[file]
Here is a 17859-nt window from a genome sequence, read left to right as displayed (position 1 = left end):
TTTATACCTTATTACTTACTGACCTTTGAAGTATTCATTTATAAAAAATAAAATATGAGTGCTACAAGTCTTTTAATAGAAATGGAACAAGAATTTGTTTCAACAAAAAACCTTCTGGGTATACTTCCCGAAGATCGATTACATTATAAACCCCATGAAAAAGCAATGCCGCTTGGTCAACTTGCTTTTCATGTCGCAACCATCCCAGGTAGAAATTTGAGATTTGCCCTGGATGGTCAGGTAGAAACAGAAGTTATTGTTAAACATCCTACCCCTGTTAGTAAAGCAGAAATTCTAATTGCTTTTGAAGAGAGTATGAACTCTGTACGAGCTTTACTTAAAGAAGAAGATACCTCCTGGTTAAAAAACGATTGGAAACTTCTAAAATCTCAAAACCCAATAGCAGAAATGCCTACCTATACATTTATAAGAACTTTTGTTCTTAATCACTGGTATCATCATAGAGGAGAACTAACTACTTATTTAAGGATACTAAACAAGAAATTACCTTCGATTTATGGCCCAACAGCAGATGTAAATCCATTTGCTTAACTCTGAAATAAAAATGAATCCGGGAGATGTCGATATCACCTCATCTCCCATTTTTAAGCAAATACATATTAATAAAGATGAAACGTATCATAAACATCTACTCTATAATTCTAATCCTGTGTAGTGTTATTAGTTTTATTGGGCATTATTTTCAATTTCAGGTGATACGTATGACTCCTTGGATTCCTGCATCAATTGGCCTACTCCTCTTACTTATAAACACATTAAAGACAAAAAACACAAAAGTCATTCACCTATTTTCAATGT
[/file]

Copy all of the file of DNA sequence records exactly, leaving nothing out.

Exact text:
Here is a 17859-nt window from a genome sequence, read left to right as displayed (position 1 = left end):
TTTATACCTTATTACTTACTGACCTTTGAAGTATTCATTTATAAAAAATAAAATATGAGTGCTACAAGTCTTTTAATAGAAATGGAACAAGAATTTGTTTCAACAAAAAACCTTCTGGGTATACTTCCCGAAGATCGATTACATTATAAACCCCATGAAAAAGCAATGCCGCTTGGTCAACTTGCTTTTCATGTCGCAACCATCCCAGGTAGAAATTTGAGATTTGCCCTGGATGGTCAGGTAGAAACAGAAGTTATTGTTAAACATCCTACCCCTGTTAGTAAAGCAGAAATTCTAATTGCTTTTGAAGAGAGTATGAACTCTGTACGAGCTTTACTTAAAGAAGAAGATACCTCCTGGTTAAAAAACGATTGGAAACTTCTAAAATCTCAAAACCCAATAGCAGAAATGCCTACCTATACATTTATAAGAACTTTTGTTCTTAATCACTGGTATCATCATAGAGGAGAACTAACTACTTATTTAAGGATACTAAACAAGAAATTACCTTCGATTTATGGCCCAACAGCAGATGTAAATCCATTTGCTTAACTCTGAAATAAAAATGAATCCGGGAGATGTCGATATCACCTCATCTCCCATTTTTAAGCAAATACATATTAATAAAGATGAAACGTATCATAAACATCTACTCTATAATTCTAATCCTGTGTAGTGTTATTAGTTTTATTGGGCATTATTTTCAATTTCAGGTGATACGTATGACTCCTTGGATTCCTGCATCAATTGGCCTACTCCTCTTACTTATAAACACATTAAAGACAAAAAACACAAAAGTCATTCACCTATTTTCAATGT